Selected dates: All dates
Gyula Fekete's concerto based on themes from Chinese TV headlines a mixed programme at a concert which didn't succeed in everything but was generously filled with melody throughout.
The fantasy characters prove to be more interesting than the real ones in a Czech treatment of Engelbert Humperdinck's fairy-tale classic.
“the moon has set... I lie alone.” A deeply absorbing new production to the music of Georg Friedrich Haas in the Linbury Studio.
Markus Stenz conducts the Hallé in Mahler's First Symphony, with Simone Lamsma playing Mendelssohn's Violin Concerto.
The London Symphony Orchestra celebrates Boulez at 90 with a compelling performance under his protege Péter Eötvös.
In a thoroughly riveting recital at the Concertgebouw, soprano Anna Prohaska probes Ophelia’s psyche through songs from the nineteenth century onwards.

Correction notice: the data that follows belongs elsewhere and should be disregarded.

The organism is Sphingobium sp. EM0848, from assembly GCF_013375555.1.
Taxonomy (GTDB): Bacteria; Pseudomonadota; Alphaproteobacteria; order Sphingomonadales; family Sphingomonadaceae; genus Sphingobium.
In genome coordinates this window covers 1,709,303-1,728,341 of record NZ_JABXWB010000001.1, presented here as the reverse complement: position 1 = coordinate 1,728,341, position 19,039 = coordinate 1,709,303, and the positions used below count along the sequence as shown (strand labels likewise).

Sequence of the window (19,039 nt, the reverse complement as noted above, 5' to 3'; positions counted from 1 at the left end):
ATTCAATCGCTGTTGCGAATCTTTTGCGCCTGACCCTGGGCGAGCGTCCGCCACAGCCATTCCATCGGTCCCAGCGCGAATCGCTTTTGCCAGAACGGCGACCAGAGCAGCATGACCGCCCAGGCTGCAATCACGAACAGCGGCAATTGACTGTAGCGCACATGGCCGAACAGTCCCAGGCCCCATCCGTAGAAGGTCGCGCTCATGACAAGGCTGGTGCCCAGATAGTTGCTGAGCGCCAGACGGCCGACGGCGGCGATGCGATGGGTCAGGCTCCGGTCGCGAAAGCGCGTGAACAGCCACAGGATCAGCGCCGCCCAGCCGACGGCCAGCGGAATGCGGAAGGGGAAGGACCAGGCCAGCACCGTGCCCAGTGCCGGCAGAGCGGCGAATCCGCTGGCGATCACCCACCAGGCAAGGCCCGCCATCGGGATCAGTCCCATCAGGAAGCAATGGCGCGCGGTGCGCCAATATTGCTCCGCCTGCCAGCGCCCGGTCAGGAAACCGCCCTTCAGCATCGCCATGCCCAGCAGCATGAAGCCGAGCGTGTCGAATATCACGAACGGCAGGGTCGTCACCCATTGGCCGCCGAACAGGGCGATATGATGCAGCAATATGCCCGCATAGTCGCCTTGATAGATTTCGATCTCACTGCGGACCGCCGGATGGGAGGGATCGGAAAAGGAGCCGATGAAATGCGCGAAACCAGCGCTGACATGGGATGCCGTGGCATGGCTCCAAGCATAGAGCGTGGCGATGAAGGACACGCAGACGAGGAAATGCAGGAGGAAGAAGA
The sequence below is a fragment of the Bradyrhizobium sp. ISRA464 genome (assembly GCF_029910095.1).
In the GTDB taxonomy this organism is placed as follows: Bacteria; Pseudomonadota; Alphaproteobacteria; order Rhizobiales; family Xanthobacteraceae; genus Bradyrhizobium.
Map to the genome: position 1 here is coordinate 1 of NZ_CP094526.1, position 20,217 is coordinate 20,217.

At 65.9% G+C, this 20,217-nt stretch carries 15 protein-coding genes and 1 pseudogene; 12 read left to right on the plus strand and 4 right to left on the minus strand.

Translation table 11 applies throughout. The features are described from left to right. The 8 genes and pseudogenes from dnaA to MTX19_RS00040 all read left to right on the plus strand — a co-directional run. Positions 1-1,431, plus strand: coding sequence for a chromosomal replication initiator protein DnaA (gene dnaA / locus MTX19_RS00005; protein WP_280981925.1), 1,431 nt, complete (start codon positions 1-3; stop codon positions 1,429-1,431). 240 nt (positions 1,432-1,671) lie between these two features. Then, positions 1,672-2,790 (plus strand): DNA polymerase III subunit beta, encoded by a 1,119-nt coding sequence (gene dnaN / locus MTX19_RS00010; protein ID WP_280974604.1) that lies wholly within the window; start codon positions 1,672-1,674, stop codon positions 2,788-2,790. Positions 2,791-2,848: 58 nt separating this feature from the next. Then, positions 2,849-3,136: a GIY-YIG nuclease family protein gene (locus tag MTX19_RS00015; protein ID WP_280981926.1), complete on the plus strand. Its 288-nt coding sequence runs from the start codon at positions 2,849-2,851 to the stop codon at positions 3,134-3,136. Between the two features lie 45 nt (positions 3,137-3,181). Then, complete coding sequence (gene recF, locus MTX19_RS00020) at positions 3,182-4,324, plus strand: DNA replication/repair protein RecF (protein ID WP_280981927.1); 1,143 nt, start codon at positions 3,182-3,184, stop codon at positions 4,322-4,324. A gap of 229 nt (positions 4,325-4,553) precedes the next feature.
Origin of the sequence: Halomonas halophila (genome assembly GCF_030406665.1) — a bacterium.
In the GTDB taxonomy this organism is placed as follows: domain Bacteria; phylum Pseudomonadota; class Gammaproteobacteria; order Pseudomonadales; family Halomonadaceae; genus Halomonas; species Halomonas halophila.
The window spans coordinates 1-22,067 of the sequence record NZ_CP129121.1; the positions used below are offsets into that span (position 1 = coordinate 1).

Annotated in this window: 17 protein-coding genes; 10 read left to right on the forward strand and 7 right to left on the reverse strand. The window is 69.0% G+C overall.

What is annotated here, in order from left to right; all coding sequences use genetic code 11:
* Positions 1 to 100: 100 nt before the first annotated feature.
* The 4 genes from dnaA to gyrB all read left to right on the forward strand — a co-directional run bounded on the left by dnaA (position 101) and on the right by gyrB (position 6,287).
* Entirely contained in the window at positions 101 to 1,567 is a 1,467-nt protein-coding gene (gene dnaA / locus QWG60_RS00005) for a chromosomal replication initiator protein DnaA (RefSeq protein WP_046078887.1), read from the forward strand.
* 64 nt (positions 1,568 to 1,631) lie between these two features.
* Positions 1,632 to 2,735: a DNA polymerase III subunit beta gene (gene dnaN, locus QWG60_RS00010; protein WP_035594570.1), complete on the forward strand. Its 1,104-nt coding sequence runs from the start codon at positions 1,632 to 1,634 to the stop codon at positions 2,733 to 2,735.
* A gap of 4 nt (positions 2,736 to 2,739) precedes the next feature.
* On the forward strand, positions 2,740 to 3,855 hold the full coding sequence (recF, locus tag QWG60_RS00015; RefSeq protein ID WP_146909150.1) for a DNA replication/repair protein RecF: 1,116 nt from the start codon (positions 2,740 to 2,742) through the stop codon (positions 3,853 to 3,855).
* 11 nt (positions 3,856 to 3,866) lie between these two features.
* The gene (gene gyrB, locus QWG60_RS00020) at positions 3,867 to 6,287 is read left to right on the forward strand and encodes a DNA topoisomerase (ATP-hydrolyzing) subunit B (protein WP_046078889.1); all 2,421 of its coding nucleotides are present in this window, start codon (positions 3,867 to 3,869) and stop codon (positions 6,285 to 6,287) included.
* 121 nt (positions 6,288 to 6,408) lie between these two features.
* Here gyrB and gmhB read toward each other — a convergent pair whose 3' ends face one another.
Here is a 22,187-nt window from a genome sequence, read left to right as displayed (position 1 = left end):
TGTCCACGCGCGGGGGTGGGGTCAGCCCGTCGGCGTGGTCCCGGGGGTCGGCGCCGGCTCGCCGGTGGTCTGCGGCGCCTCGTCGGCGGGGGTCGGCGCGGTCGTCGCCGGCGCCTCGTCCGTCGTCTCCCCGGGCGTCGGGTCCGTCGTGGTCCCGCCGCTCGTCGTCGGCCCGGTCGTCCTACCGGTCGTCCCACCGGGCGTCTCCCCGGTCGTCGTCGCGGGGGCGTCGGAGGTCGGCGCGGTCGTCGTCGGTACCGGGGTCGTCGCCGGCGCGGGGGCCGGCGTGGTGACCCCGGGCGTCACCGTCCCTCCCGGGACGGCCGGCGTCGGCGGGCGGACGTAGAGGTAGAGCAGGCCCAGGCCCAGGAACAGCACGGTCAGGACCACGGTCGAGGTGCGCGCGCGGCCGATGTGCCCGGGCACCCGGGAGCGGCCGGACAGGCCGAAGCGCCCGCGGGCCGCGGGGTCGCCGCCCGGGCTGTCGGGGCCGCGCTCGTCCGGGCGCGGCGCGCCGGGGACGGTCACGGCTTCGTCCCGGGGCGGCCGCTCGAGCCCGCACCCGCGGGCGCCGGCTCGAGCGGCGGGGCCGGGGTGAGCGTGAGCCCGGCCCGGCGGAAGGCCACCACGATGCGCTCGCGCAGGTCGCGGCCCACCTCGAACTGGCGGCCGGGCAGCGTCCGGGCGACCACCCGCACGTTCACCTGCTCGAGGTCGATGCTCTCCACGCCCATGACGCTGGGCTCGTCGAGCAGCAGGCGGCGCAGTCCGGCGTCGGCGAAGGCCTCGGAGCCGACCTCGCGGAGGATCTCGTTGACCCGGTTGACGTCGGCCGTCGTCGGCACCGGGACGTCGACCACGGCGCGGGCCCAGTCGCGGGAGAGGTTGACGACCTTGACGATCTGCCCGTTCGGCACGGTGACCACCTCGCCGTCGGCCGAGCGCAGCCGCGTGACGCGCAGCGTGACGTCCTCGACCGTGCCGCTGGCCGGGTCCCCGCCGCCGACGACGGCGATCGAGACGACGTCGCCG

"Rarely, rarely, comest thou, Spirit of Delight!": Shelley's line was one of Elgar's inspiration for his Second Symphony. Rarely can it have received such an inspired performance.
Handel Singing Competition, which forms part of London Handel Festival, is unique in that the participants sing only Handel in all the rounds.
Superstar Chinese pianist Lang Lang's London concert included some unusual repertoire choices which revealed a more reflective side.
Last night’s concert at the Royal Festival Hall brought together three of the biggest names in classical music, performing two works that are somewhat more mid range in popularity within the repertoire.
Routine took hold of the Teatro Real in its production of La traviata, despite baritone Juan Jesús Rodríguez's best efforts.
Joyful Haydn and intense Schoenberg from Julia Fischer and the Academy of St Martin in the Fields, joined by Oliver Schnyder for some energetic Mendelssohn.
A dark, intense performance of Tchaikovsky's Manfred, the black sheep of his symphonic canon, is the highlight of Vladimir Ashkenazy's latest concert with the Philharmonia.